2. DHT can also be present in absence of neck dystonia, but associated with other focal dystonias, such as blepharospasm, oromandibular dystonia, voice dystonia or even a writer’s cramp. Therefore patients with head tremor need to be examined thoroughly when speaking, eating, writing etc.


DHT can also be present without any associated dystonia on examination; the diagnosis in these cases is more difficult.

An additional problem for diagnosis is that there may be no family history of tremor or dystonia. Many dystonias do not have any known genetic cause and even when there is a genetic cause the dystonia symptoms may not appear in family members (to learn more about why this is click here). However, the diagnosis of dystonic head tremor will be made clinically on the basis of the following signs:

  1. The head tremor is irregular on observation
  2. The head tremor is relieved by a sensory tricks (similar to those which sometimes relieve cervical dystonia) such as placing the fingers on the cheek or the chin
  3. The head tremor persists when patient lying down.
  4. The head tremor is worst in certain position of the head (position dependant).
  5. The head tremor is associated with an irregular tremor of one hand, suggestive of a dystonic arm tremor (in contrast to an ET hand tremor which is regular and affects both hands)
  6. The head tremor is isolated, with no tremor in the hands or in the face or voice (in contrast to an EHT tremor which is always associated with tremor in other parts of the body).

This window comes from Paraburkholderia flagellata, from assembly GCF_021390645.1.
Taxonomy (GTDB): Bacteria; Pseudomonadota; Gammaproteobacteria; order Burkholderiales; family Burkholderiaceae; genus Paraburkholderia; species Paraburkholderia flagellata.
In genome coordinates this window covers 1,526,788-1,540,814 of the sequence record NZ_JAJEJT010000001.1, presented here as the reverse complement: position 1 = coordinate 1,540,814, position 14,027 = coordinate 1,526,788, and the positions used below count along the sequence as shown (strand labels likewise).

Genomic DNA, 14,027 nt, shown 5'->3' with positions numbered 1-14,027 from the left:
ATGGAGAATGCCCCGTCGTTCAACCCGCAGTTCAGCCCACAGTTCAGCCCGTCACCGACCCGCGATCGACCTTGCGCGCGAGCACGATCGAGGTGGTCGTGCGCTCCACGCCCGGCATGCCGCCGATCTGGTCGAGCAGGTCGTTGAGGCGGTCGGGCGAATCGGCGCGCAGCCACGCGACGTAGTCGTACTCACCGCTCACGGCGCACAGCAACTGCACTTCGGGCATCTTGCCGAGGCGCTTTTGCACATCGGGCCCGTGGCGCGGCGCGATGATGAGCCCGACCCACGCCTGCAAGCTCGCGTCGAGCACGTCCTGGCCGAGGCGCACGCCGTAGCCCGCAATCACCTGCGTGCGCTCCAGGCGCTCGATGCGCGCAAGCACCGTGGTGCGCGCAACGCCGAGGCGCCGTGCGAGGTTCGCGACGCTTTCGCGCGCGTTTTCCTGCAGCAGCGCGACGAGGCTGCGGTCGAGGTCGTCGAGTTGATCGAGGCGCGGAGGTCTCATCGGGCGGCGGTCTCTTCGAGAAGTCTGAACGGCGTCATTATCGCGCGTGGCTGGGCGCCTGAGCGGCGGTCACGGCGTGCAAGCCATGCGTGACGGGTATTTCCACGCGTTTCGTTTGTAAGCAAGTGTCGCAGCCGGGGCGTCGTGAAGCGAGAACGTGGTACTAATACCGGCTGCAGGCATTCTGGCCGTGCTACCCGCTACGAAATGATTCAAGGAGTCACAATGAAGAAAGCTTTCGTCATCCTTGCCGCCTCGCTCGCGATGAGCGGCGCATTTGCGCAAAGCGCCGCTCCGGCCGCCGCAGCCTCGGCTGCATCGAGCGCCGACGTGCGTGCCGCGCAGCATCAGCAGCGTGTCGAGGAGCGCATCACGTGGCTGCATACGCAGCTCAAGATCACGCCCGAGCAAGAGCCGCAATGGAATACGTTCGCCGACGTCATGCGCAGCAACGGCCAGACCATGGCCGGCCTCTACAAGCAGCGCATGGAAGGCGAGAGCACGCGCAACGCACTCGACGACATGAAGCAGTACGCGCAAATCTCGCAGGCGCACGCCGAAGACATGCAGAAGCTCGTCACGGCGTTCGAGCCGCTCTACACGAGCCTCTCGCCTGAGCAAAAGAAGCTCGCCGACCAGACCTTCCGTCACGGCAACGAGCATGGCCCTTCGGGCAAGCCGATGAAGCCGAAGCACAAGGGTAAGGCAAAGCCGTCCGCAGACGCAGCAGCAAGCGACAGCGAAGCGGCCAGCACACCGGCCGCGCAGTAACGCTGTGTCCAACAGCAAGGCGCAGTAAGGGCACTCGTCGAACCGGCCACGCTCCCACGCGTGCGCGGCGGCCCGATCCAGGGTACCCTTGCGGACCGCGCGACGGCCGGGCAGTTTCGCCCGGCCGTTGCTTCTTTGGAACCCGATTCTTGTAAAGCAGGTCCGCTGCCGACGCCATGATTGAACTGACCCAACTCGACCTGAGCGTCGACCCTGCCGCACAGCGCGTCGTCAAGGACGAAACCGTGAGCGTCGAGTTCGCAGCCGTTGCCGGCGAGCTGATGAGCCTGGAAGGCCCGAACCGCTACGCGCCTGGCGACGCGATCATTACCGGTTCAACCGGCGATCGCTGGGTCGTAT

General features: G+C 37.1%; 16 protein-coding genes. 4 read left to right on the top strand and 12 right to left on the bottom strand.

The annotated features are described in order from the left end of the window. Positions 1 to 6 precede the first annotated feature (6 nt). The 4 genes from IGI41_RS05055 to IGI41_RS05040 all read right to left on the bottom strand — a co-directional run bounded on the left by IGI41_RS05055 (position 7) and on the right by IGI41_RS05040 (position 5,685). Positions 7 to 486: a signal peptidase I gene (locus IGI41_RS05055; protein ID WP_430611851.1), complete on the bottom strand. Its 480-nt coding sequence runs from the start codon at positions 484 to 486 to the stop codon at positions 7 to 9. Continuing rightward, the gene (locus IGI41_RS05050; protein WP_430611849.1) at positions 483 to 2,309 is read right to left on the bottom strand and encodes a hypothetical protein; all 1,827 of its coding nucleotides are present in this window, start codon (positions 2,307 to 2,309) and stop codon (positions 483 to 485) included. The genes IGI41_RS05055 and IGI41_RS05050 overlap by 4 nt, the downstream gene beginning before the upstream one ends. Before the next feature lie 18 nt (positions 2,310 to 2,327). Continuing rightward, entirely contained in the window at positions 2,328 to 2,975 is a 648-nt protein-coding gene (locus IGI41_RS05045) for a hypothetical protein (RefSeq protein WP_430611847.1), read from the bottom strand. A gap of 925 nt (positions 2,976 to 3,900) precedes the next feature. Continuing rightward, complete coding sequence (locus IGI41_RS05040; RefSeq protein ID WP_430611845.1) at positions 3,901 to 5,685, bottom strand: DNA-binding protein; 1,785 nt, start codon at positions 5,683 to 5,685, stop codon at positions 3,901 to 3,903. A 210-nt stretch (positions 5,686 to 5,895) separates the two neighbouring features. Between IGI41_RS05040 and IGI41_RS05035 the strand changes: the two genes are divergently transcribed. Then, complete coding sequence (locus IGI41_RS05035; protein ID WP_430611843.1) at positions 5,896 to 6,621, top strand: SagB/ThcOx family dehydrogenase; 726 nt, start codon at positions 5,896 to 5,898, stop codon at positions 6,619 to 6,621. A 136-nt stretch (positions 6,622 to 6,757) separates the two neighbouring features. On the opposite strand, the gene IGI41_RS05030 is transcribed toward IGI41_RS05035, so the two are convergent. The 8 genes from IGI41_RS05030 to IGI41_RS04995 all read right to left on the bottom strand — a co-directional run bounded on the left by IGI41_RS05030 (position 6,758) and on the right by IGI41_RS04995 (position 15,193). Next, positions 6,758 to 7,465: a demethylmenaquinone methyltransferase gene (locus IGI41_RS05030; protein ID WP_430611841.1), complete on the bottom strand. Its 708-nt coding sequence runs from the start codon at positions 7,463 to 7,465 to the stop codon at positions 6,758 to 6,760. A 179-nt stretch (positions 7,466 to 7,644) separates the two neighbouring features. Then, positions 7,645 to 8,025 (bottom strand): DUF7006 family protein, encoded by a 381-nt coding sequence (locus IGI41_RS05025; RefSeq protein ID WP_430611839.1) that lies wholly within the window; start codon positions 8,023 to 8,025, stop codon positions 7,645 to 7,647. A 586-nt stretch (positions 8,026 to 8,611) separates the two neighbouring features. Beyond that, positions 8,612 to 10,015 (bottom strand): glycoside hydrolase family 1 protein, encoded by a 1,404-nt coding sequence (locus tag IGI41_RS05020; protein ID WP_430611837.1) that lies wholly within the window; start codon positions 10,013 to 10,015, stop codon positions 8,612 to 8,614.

Despite the fact that the patients are not always aware of their head tremor, in particular in case of EHT, it can be difficult to manage socially. However, head tremor can benefit from treatment such as oral medication and botulinum toxin injections. The appropriate treatment will depend on the type of tremor. Further research is needed to increase our understanding of this condition. Maybe new insights will come from an unexpected area of study – for instance head tremor also affects Doberman Pinsher dogs for reasons that are also not understood.

Dr Marie-Helene Marion is a London neurologist, specialist in dystonia and its treatment with botulinum toxin.



The Dystonia Society provides the information on this page as general information only. It is not intended to provide instruction and you should not rely on this information to determine diagnosis, prognosis or a course of treatment. It should not be used in place of a professional consultation with a doctor.

The Dystonia Society is not responsible for the consequences of your decisions resulting from the use of this information, including, but not limited to, your choosing to seek or not to seek professional medical care, or from choosing or not choosing specific treatment based on the information. You should not disregard the advice of your physician or other qualified health care provider because of any information you receive from us. If you have any health care questions, please consult the relevant medical practitioner.